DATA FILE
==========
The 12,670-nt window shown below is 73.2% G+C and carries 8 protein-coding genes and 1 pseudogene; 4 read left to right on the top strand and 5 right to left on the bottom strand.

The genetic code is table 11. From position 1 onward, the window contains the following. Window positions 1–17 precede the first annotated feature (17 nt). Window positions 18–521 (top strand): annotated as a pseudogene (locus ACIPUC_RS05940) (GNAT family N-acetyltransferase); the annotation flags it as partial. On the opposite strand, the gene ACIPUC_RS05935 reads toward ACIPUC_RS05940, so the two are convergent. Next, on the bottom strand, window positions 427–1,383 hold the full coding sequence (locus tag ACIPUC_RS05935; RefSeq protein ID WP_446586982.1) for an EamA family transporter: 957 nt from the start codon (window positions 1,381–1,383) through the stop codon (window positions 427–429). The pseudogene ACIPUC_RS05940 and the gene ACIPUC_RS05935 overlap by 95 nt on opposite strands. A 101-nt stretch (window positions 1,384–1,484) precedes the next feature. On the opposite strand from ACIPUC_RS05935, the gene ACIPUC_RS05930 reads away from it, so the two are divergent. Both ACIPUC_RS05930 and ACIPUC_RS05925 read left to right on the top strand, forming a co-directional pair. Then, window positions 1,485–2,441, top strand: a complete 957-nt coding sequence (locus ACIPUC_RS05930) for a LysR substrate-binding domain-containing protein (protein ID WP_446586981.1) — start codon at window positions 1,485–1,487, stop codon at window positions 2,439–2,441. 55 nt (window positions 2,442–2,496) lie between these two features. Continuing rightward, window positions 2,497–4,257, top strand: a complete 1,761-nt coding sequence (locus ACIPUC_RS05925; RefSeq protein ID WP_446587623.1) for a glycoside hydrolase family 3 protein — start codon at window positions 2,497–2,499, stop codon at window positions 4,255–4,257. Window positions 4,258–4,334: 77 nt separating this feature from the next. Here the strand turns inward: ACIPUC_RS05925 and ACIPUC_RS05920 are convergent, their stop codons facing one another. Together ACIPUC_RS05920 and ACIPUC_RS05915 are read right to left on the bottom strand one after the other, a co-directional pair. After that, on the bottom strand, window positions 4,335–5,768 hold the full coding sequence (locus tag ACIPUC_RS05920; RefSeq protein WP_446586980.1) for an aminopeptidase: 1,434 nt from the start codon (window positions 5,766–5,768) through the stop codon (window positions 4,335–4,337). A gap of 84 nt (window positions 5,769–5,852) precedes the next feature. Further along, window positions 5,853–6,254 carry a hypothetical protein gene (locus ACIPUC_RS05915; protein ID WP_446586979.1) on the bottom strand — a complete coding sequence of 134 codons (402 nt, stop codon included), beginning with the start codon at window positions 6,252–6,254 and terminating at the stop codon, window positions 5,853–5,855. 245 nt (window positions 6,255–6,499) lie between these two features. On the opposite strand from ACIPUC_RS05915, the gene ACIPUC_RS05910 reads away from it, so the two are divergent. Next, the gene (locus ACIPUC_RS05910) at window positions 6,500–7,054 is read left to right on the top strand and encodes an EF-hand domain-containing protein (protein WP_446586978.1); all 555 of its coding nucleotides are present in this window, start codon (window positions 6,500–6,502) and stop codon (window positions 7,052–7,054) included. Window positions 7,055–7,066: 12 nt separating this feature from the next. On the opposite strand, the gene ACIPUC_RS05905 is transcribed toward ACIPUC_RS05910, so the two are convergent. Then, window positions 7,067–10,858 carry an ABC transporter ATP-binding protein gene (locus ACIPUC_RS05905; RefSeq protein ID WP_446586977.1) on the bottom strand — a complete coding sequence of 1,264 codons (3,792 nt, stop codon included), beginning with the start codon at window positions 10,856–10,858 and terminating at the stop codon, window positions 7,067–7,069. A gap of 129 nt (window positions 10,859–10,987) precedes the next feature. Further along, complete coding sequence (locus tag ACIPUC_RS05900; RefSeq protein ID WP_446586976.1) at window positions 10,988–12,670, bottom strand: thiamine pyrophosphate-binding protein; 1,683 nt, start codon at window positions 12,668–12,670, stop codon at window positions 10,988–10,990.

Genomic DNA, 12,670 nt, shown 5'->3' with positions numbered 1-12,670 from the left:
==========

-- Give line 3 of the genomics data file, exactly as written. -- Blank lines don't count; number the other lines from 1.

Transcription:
Genomic DNA, 12,670 nt, shown 5'->3' with positions numbered 1-12,670 from the left: